In Middle Eastern countries, only social networking, particularly the photo-sharing site Instagram (which accounts for more than 10 percent of the total mobile usage) approaches a similar popularity as streaming media, representing about a quarter of users’ Web usage.

In Africa, where cellphone use is rapidly growing but many users do not have access to an Internet-enabled smartphone, the use of streaming media is growing on computers but not as rapidly on mobile devices. Streaming services now account for nearly 30 percent of the Internet coming into African users’ homes during peak hours, Sandvine found.

That compares to about 8.5 percent on mobile phones, reflecting what researchers describe as a divide between more highly-educated, English-speaking people across the continent, who are more likely to own a smartphone, and those with less education, who are more likely to own a non-Internet-enabled feature phone or share one with friends and family.

The continued growth of streaming media across the globe is likely good news for companies looking to expand into the nascent market, such as Facebook, which recently announced its own plan to let a small group of iPhone users in the US stream videos live through its site.

[Editor's note: BitTorrent released a statement after the Sandvine report clarifying that while the percentage of file-sharing as declined, usage has not.]

You've read  of  free articles. Subscribe to continue.

Dear Reader,

About a year ago, I happened upon this statement about the Monitor in the Harvard Business Review – under the charming heading of “do things that don’t interest you”:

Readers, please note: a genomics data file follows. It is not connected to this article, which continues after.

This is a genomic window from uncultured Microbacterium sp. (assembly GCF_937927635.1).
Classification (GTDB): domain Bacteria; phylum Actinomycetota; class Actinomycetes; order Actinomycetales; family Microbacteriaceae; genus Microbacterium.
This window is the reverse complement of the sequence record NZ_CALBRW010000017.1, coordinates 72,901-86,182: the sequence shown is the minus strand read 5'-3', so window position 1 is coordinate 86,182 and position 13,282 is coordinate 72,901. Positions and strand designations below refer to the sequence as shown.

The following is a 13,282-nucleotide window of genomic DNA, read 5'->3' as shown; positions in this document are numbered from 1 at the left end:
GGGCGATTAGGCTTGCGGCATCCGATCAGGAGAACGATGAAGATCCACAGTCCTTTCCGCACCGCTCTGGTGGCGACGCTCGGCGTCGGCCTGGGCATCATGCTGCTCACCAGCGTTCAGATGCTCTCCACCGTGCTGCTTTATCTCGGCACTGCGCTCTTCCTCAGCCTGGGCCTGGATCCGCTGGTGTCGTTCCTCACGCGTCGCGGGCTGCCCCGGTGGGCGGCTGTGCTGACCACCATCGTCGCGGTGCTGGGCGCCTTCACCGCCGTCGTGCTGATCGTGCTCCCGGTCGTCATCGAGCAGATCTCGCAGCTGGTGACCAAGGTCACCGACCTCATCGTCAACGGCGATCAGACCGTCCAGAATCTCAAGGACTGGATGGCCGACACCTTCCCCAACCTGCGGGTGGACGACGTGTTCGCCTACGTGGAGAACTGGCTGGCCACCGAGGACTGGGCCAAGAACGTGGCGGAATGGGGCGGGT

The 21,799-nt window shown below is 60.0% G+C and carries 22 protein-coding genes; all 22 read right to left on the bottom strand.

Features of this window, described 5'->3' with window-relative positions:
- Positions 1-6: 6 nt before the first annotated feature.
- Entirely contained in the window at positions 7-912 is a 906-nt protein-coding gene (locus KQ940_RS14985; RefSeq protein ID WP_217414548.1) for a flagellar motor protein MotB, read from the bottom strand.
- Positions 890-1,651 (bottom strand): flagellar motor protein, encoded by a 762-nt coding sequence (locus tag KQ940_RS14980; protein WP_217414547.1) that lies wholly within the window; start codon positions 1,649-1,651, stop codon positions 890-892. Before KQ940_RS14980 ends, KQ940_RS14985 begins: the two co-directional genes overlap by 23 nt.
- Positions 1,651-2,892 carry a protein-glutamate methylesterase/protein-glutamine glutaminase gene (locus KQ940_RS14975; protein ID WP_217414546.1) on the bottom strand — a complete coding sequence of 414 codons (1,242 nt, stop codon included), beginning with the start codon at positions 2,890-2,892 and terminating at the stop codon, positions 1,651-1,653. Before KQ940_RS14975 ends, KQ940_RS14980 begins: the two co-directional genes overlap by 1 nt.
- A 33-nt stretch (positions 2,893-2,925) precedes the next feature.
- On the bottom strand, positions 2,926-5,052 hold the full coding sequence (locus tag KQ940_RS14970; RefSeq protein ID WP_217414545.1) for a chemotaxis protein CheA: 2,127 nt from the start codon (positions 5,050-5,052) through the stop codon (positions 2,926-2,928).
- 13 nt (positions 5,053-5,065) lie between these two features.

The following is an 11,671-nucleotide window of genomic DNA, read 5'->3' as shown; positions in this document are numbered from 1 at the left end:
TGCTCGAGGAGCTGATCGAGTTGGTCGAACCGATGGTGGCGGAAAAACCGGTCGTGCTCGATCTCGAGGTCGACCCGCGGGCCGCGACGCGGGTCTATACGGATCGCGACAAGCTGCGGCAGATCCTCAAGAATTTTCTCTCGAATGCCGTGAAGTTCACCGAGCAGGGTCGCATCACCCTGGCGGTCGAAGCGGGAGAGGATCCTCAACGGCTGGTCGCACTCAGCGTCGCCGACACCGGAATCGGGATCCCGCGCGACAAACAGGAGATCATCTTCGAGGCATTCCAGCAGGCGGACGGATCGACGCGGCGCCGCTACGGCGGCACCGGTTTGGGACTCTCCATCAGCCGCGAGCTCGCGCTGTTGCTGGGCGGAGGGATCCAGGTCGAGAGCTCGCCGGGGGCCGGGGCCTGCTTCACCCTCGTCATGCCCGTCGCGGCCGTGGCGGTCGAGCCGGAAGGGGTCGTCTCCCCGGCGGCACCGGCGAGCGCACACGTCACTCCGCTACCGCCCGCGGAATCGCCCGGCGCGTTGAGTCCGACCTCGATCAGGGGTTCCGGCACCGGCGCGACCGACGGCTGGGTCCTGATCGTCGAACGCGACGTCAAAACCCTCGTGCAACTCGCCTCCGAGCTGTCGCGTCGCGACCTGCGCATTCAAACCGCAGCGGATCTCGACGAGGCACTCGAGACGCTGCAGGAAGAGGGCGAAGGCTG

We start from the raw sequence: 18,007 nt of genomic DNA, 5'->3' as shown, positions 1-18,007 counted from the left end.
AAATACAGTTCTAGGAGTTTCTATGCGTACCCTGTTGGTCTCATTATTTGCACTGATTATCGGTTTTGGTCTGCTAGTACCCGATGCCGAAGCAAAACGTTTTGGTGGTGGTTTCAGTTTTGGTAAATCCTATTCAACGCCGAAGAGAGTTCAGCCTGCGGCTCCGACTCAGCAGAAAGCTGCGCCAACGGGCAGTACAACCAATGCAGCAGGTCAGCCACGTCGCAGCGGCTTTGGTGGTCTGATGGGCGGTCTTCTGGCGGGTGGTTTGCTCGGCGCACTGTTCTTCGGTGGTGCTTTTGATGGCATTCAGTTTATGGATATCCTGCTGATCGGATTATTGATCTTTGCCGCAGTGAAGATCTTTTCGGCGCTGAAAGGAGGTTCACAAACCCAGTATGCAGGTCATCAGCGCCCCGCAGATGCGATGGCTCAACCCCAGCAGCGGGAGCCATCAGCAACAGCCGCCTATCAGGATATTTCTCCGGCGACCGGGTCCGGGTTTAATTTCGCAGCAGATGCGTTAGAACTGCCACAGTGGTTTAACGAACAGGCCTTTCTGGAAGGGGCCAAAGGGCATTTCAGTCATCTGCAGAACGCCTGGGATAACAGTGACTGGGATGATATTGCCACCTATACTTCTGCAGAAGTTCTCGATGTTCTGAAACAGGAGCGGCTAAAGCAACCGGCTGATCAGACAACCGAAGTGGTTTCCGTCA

“Many things that end up” being meaningful, writes social scientist Joseph Grenny, “have come from conference workshops, articles, or online videos that began as a chore and ended with an insight. My work in Kenya, for example, was heavily influenced by a Christian Science Monitor article I had forced myself to read 10 years earlier. Sometimes, we call things ‘boring’ simply because they lie outside the box we are currently in.”

If you were to come up with a punchline to a joke about the Monitor, that would probably be it. We’re seen as being global, fair, insightful, and perhaps a bit too earnest. We’re the bran muffin of journalism.

But you know what? We change lives. And I’m going to argue that we change lives precisely because we force open that too-small box that most human beings think they live in.

The Monitor is a peculiar little publication that’s hard for the world to figure out. We’re run by a church, but we’re not only for church members and we’re not about converting people. We’re known as being fair even as the world becomes as polarized as at any time since the newspaper’s founding in 1908.

We have a mission beyond circulation, we want to bridge divides. We’re about kicking down the door of thought everywhere and saying, “You are bigger and more capable than you realize. And we can prove it.”

If you’re looking for bran muffin journalism, you can subscribe to the Monitor for $15. You’ll get the Monitor Weekly magazine, the Monitor Daily email, and unlimited access to CSMonitor.com.